CAN-SPAM Act Compliance
In this article:
- When does CAN-SPAM apply?
- How do you comply with CAN-SPAM?
- If you use MailChimp or Constant Contact
Any nonprofit organization that sends out the same email to more than one person at a time, such as a newsletter, is subject to the laws governing “commercial” email, specifically, the CAN-SPAM Act that was passed by the U.S. Government in 2003.
At that time, the Association of Fundraising Professionals (AFP) and others made an effort to exempt charities from the CAN-SPAM Act, but that effort was unfortunately not successful. (Read Guidestar's 2005 discussion on CAN-SPAM.)
When does CAN-SPAM apply?
As far as we understand, any email sent should be reviewed to understand whether or not CAN-SPAM requirements must be added.
How do you comply with CAN-SPAM?
The FTC offers helpful guidelines on how to ensure you are in compliance with the Act. The Lexis Practical Advisor also covers how the Act may affect you and what you can do to stay in accordance. Please review this information carefully and make sure your emailing practices are following the requirements of the Act prior to sending your emails.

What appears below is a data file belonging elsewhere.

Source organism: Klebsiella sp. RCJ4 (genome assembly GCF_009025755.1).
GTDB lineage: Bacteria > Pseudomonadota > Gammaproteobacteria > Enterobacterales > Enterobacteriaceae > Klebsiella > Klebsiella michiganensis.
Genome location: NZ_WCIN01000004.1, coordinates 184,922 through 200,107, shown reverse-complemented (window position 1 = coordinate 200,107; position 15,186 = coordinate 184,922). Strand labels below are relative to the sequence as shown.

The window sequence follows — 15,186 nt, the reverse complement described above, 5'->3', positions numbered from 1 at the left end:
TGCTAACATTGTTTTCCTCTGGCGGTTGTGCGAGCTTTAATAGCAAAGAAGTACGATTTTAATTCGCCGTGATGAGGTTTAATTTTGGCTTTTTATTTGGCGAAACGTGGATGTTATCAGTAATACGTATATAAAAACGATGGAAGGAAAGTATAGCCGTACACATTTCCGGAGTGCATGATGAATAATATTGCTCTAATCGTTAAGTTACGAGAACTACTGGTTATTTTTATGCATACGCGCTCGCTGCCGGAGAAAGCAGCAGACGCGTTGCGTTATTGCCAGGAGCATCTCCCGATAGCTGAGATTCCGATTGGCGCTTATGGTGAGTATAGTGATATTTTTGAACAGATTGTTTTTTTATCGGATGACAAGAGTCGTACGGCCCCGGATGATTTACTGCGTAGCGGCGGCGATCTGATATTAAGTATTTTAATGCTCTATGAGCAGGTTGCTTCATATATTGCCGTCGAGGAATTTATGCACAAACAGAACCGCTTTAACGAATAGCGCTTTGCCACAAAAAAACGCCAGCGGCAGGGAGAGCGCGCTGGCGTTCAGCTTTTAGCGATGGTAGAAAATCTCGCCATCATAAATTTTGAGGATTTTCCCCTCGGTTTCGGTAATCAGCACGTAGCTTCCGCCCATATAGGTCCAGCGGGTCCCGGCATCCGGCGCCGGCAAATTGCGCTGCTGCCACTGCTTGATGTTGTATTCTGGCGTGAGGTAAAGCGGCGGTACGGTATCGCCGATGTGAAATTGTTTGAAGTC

What is especially important in reviewing your email messages is to determine whether the email is “commercial” or whether it is “transactional,” or relationship-based.
Throughout our documentation about emailing using LGL Direct Email, we call out when emails might be “transactional” (and therefore exempt from CAN-SPAM) in an effort to help you with your compliance efforts. An example of a typical “transactional” email would be an acknowledgment email that references a donor’s gift and gift date. We believe this type of “transactional” email is exempt from CAN-SPAM requirements.
However, Little Green Light is not in a position to review each of your emails to determine whether they’re “commercial” or “transactional” as defined by CAN-SPAM. This responsibility lies with you.
If you use MailChimp or Constant Contact
MailChimp and Constant Contact operate according to strict rules, based on the CAN-SPAM Act of 2003, for every one of their accounts. If you use one of these services, make sure you review their documentation around this topic to ensure you keep your account up to date with their requirements.